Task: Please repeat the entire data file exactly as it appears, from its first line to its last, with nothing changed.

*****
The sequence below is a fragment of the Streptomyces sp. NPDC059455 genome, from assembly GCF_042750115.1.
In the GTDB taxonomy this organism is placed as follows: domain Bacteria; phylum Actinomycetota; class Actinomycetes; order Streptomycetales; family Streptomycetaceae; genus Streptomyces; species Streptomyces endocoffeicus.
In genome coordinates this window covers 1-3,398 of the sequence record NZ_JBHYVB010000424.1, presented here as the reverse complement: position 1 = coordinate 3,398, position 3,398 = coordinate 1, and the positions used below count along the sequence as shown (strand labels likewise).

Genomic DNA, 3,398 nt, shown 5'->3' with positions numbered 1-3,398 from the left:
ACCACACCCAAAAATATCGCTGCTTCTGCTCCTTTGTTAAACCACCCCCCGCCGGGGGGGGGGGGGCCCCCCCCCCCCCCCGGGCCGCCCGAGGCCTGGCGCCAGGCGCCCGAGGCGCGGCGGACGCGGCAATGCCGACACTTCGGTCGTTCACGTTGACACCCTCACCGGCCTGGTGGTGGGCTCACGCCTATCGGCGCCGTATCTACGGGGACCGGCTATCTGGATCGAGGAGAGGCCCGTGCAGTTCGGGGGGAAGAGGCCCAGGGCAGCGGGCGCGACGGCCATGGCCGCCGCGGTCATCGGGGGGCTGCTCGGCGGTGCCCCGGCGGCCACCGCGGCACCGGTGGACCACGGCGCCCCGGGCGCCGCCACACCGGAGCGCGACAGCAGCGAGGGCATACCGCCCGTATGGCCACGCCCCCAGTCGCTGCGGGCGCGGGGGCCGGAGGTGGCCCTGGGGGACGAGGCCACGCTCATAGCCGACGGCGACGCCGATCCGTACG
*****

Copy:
The sequence below is a fragment of the Streptomyces sp. NPDC059455 genome, from assembly GCF_042750115.1.
In the GTDB taxonomy this organism is placed as follows: domain Bacteria; phylum Actinomycetota; class Actinomycetes; order Streptomycetales; family Streptomycetaceae; genus Streptomyces; species Streptomyces endocoffeicus.
In genome coordinates this window covers 1-3,398 of the sequence record NZ_JBHYVB010000424.1, presented here as the reverse complement: position 1 = coordinate 3,398, position 3,398 = coordinate 1, and the positions used below count along the sequence as shown (strand labels likewise).

Genomic DNA, 3,398 nt, shown 5'->3' with positions numbered 1-3,398 from the left:
ACCACACCCAAAAATATCGCTGCTTCTGCTCCTTTGTTAAACCACCCCCCGCCGGGGGGGGGGGGGCCCCCCCCCCCCCCCGGGCCGCCCGAGGCCTGGCGCCAGGCGCCCGAGGCGCGGCGGACGCGGCAATGCCGACACTTCGGTCGTTCACGTTGACACCCTCACCGGCCTGGTGGTGGGCTCACGCCTATCGGCGCCGTATCTACGGGGACCGGCTATCTGGATCGAGGAGAGGCCCGTGCAGTTCGGGGGGAAGAGGCCCAGGGCAGCGGGCGCGACGGCCATGGCCGCCGCGGTCATCGGGGGGCTGCTCGGCGGTGCCCCGGCGGCCACCGCGGCACCGGTGGACCACGGCGCCCCGGGCGCCGCCACACCGGAGCGCGACAGCAGCGAGGGCATACCGCCCGTATGGCCACGCCCCCAGTCGCTGCGGGCGCGGGGGCCGGAGGTGGCCCTGGGGGACGAGGCCACGCTCATAGCCGACGGCGACGCCGATCCGTACG